The show is grouped in four zones, each relating to a project about a different “planned community” or off-grid experiment in the American West. They don’t exactly correspond. It’s as if, just as the “planned” community resists the conventions of city planning, so does Bailey’s show try to circumvent certain concessions to legibility. The area dedicated to the geodesic Drop City, for instance, comprises maps intricately, regularly folded into peaks and valleys connected edge to edge and supported by a construction of steel wire and steel fence posts, as well as other maps on tables, the Sputnik model, and the John Ford clip.

The largest structures in the exhibition are “rigs” meant to function in another time and place: a wind tunnel with the fans unplugged, a printer/scanner without power. In one corner, on a dirt-brown tarp, slides of Smithsonesque phrases flash with the rhythm of his 1972 essay “The Spiral Jetty”: “Northeast by East—Parenting, Gender/sexuality, sand, rocks, prison, access road”; “West – Other Media, Romance, sand, salts, carbon dioxide wells, mud, saltwater.” Nearby is a truck tailgate, black and smooth and never used, one end propped up by a metal sawhorse and the other by shelving made of sawed-off decking. On these canted boards are the green-bound volumes of West’s Annotated California Codes, a scholar’s edition of the state laws. There are nine volumes concerning water. Penal: 11 volumes. Health and safety takes 27. The printer/scanner sits on the tailgate, as if you could make your own copy of these obtuse rules (from a prohibitively expensive bound set, no less). It’s a nod to democracy, or the democratization of law—but it’s unplugged: the idea is petrified. What remains is Bailey’s habit of leaving reading material “lying around,” providing a syllabus without direction or order.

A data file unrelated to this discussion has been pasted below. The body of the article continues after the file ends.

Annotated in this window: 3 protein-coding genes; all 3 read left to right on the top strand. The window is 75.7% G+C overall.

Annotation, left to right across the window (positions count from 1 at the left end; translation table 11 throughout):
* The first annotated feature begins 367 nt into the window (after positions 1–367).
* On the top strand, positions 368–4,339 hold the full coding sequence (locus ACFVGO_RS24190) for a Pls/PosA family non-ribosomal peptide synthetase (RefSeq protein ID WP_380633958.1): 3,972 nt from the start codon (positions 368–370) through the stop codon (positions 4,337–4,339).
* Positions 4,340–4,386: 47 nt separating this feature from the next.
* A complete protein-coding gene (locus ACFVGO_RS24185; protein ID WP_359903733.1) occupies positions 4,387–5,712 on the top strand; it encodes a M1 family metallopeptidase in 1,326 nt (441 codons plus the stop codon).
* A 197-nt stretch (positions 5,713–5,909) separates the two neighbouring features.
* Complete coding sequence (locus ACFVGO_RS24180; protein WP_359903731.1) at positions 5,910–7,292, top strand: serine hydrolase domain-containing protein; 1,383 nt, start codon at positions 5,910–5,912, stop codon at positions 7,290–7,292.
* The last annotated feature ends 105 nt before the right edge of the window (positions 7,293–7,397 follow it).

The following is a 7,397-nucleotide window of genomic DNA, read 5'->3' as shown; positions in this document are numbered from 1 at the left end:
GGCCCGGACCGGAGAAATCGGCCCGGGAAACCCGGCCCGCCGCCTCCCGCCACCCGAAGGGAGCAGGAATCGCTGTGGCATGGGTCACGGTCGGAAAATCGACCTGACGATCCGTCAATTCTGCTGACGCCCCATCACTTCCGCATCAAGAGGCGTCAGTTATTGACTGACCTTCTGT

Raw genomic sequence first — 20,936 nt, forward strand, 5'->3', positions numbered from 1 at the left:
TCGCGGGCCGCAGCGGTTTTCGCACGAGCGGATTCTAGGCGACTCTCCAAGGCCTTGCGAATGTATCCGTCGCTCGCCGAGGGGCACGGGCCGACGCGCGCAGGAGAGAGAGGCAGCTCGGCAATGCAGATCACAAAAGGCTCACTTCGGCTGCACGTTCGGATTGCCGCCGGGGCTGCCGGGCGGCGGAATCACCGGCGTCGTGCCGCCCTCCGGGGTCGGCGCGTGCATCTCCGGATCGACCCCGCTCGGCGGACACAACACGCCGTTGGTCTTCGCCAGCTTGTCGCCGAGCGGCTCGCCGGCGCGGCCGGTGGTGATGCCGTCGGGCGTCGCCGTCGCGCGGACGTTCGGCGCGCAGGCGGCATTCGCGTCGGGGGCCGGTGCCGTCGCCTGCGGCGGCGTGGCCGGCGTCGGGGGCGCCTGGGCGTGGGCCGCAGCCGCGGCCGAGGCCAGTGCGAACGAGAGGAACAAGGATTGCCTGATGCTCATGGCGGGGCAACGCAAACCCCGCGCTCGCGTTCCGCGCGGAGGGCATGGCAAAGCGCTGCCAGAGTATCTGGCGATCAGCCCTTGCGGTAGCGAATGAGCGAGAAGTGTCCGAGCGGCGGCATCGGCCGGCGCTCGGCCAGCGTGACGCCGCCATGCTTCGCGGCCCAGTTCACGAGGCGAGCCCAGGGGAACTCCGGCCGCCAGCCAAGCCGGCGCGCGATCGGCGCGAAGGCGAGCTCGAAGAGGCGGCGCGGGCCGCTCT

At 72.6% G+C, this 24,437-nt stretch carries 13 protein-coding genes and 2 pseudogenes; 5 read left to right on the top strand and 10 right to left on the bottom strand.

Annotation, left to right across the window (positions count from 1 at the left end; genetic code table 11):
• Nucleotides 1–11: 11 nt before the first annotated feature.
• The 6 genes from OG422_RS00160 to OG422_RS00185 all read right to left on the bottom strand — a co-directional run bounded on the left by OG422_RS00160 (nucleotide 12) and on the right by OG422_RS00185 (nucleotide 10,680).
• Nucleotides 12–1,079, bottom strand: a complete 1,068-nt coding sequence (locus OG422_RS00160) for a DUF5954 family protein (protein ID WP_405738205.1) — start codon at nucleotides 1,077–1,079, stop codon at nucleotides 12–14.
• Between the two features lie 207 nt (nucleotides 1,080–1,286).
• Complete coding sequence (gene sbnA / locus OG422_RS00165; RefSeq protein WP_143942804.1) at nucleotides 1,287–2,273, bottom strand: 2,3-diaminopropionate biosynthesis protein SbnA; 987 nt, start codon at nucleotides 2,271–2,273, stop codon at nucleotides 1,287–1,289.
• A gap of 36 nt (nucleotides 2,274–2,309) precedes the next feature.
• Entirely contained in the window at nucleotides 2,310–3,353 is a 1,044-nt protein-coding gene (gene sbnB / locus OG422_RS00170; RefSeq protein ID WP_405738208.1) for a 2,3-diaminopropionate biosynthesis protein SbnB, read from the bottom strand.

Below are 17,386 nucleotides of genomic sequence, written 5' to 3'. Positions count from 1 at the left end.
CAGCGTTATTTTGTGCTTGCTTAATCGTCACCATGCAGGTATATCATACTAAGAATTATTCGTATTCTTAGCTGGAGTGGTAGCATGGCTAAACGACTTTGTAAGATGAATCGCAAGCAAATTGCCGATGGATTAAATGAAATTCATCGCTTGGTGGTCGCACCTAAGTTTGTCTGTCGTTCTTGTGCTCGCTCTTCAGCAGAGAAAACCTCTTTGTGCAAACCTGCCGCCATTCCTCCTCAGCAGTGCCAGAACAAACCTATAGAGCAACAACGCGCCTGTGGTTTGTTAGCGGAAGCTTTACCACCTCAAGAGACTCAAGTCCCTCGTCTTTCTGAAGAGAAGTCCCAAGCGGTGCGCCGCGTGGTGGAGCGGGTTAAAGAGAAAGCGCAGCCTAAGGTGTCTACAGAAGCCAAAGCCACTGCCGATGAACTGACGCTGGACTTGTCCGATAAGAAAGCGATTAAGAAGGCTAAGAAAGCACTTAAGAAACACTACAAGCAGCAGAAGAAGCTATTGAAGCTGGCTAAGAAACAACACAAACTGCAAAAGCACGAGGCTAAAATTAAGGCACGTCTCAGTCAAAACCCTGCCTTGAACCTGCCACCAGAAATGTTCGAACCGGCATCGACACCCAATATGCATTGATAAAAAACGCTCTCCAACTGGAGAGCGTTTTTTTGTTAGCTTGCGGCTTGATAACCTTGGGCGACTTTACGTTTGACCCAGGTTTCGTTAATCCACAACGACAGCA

Teeming with material, yet short on didactics, Bailey’s loose historical treatise turns out to function better as a lesson on lessons themselves. “Education” hardens into “pedagogy”; from something somewhat innocent-sounding and passive to something activist and aggressive, even—a “hardscrabble” idealism. In the end, these sculptures don’t give out information so much as redistribute a field of references—the rubric of Robert Smithson, in short, who himself combined earth art and science fiction, geology and urban planning, Buckminster Fuller and the hysterias of cold-war modernism. Bailey seems to find art better suited to such a loose exercise than to plain teaching—square with art’s disposition to be poetic, allusive, and opaque—to operate less on solid, arable terrain than on aporia.